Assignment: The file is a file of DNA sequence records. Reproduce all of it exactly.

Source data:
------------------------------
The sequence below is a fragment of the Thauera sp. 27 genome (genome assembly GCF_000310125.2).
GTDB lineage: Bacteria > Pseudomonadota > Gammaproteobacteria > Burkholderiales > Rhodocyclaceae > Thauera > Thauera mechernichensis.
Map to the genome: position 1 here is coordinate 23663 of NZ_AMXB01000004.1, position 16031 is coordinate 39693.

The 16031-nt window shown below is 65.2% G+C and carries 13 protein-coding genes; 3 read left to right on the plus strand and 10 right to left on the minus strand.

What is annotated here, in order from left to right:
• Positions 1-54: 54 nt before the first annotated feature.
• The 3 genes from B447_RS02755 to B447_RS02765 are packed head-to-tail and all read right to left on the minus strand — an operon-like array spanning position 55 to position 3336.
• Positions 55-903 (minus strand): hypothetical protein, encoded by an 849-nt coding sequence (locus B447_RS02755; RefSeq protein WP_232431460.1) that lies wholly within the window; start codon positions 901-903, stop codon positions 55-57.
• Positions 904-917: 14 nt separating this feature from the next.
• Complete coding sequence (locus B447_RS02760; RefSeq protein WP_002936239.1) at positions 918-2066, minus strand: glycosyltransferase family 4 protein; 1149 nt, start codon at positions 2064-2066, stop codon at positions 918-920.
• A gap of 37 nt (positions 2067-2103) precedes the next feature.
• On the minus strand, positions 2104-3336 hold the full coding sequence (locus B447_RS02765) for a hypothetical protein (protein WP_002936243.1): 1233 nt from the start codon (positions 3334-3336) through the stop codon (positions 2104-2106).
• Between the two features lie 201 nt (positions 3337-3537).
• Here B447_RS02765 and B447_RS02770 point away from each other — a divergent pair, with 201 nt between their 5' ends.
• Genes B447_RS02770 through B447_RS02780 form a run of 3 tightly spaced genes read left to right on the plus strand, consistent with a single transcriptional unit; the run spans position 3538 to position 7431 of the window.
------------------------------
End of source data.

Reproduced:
The sequence below is a fragment of the Thauera sp. 27 genome (genome assembly GCF_000310125.2).
GTDB lineage: Bacteria > Pseudomonadota > Gammaproteobacteria > Burkholderiales > Rhodocyclaceae > Thauera > Thauera mechernichensis.
Map to the genome: position 1 here is coordinate 23663 of NZ_AMXB01000004.1, position 16031 is coordinate 39693.

The 16031-nt window shown below is 65.2% G+C and carries 13 protein-coding genes; 3 read left to right on the plus strand and 10 right to left on the minus strand.

What is annotated here, in order from left to right:
• Positions 1-54: 54 nt before the first annotated feature.
• The 3 genes from B447_RS02755 to B447_RS02765 are packed head-to-tail and all read right to left on the minus strand — an operon-like array spanning position 55 to position 3336.
• Positions 55-903 (minus strand): hypothetical protein, encoded by an 849-nt coding sequence (locus B447_RS02755; RefSeq protein WP_232431460.1) that lies wholly within the window; start codon positions 901-903, stop codon positions 55-57.
• Positions 904-917: 14 nt separating this feature from the next.
• Complete coding sequence (locus B447_RS02760; RefSeq protein WP_002936239.1) at positions 918-2066, minus strand: glycosyltransferase family 4 protein; 1149 nt, start codon at positions 2064-2066, stop codon at positions 918-920.
• A gap of 37 nt (positions 2067-2103) precedes the next feature.
• On the minus strand, positions 2104-3336 hold the full coding sequence (locus B447_RS02765) for a hypothetical protein (protein WP_002936243.1): 1233 nt from the start codon (positions 3334-3336) through the stop codon (positions 2104-2106).
• Between the two features lie 201 nt (positions 3337-3537).
• Here B447_RS02765 and B447_RS02770 point away from each other — a divergent pair, with 201 nt between their 5' ends.
• Genes B447_RS02770 through B447_RS02780 form a run of 3 tightly spaced genes read left to right on the plus strand, consistent with a single transcriptional unit; the run spans position 3538 to position 7431 of the window.